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Wednesday July 24, 2024

Washington News

Washington Hotline

Will AI Protect Taxpayers from Scams?

At a Inflation Reduction Act industry conference held on June 5, Internal Revenue Service (IRS) Transformation Lead for Notifications and Scams, Kareem Williams, discussed the latest efforts to protect taxpayers. The IRS is exploring options with private companies to provide "real-time solutions" when new scams arise.

There is extensive interest by IRS staff in using artificial intelligence (AI) to uncover scams. Williams commented, "We need you to bring your expertise as to other ways that we can creatively and safely and responsibly use AI to disrupt scams and schemes."

The IRS is in the process of pursuing a "full-spectrum solution and an alert system to communicate across agencies and other stakeholders." This new communication effort could include the IRS, the Securities and Exchange Commission (SEC), the U.S. Chamber of Commerce and the banking industry.

The IRS and its Security Summit partners continue to provide guidance to taxpayers on avoiding tax and financial scams. There are specific strategies that help taxpayers reduce risk.

  1. Slow Down - Scammers often use urgency to pressure victims. The IRS emphasizes that the process for audit and collection is deliberate. If a scammer demands immediate action, you should pause and ask questions. By slowing down and exploring the situation, you are much less likely to get into trouble.
  2. Check Out Person - If you are contacted by an individual claiming to be from the IRS or another government agency, you should check the specific details. Find out who the individual is and their job title and role with the organization. You can use your favorite search engine to check the name, background and credibility of the person or the organization that is claiming to contact you. An effective method is to enter the name of the individual or organization and the word "scam" when doing your search.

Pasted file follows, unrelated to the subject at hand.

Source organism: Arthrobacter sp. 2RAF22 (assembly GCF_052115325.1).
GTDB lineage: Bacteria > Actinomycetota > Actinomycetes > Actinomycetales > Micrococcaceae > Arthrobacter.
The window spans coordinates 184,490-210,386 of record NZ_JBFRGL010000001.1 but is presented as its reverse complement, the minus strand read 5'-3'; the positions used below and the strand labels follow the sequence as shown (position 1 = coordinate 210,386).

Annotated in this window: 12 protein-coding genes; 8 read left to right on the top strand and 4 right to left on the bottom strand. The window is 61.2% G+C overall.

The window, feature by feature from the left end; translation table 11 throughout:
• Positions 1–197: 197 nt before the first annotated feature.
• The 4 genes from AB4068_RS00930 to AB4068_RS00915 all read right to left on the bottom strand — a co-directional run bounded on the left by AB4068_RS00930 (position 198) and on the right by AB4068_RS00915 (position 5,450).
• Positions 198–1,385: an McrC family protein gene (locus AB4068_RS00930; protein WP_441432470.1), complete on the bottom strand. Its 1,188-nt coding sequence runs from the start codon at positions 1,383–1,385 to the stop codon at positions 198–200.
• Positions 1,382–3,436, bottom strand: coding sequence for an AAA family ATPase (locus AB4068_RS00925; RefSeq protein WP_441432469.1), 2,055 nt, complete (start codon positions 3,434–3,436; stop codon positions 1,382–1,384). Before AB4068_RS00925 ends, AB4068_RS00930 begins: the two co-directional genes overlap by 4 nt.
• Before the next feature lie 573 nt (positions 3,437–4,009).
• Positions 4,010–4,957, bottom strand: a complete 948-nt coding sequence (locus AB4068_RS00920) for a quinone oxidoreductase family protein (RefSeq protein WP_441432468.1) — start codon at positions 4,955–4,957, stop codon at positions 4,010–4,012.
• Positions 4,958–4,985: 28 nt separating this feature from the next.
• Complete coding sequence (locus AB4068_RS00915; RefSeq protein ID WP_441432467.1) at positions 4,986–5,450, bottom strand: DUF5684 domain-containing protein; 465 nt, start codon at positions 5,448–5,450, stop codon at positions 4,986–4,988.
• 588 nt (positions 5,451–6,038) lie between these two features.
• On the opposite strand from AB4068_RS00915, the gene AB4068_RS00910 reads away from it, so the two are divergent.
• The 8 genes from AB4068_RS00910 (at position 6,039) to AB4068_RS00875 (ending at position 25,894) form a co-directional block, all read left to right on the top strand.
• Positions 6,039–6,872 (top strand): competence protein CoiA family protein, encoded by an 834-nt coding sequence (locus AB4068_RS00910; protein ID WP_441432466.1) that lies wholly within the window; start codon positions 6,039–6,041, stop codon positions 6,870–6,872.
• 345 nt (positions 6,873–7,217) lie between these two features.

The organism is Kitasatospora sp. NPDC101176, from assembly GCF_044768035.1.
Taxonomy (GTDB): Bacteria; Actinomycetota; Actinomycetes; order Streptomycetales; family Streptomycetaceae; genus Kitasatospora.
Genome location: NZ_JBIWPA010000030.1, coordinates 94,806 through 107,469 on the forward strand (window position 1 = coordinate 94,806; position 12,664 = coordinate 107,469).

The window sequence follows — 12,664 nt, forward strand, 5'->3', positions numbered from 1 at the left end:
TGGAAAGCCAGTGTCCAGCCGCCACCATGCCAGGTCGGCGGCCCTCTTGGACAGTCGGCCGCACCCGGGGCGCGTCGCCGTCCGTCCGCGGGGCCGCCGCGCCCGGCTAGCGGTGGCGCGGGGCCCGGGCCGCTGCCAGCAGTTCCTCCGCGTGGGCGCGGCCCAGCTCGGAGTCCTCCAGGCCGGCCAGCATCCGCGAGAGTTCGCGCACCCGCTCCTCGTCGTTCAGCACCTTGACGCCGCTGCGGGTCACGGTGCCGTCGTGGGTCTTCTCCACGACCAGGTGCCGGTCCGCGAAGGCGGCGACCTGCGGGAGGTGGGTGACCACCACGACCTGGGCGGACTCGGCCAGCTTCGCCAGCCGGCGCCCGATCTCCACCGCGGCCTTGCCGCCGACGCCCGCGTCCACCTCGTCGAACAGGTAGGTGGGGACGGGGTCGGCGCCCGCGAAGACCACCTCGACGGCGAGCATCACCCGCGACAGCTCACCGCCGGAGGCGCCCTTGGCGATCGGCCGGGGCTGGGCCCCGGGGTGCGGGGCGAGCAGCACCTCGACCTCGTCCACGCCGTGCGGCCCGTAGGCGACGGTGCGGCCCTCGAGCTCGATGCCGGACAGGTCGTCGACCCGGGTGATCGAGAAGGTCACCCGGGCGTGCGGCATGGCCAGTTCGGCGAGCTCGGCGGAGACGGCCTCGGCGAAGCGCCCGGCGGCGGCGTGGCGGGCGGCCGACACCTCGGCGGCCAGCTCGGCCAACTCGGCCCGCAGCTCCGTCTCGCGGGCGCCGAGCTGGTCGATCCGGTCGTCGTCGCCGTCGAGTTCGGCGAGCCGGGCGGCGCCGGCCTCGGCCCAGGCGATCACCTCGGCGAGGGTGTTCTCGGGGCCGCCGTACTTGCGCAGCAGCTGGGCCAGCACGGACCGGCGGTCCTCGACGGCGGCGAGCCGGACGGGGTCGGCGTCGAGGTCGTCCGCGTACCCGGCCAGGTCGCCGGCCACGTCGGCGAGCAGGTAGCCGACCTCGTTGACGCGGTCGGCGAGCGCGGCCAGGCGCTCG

3. Do Not Send Money or Gift Cards - The scammer will frequently demand an immediate transfer of funds to pay taxes or for another purpose. They may deliberately rush you into using an unusual payment method. This might be a gift card, cryptocurrency or a wire transfer from your bank. If the caller requests immediate payment with unusual methods, you should recognize it as a scam and refuse to send the funds.

If you think you are a victim of a scam, you should retain any emails, messages or paperwork. You can send emails to the IRS at [email protected] . If you discover a false tax return was submitted in your name, use the IRS Identity Theft Affidavit (Form 14039).

If you sent your credit card number or bank account information, contact the bank or credit card company immediately. Their fraud transaction division may be able to return your funds and stop additional transactions. If you used a gift card or wire transfer, contact the issuer or your bank. There may still be a possibility of stopping the transaction.

Finally, if you have given the fraudster your Social Security number or other personal information, the three major credit agencies (Experian, TransUnion and Equifax) can place a fraud alert on your credit report. This makes it more difficult for the scammer to open new accounts based on your stolen information.

Published June 7, 2024
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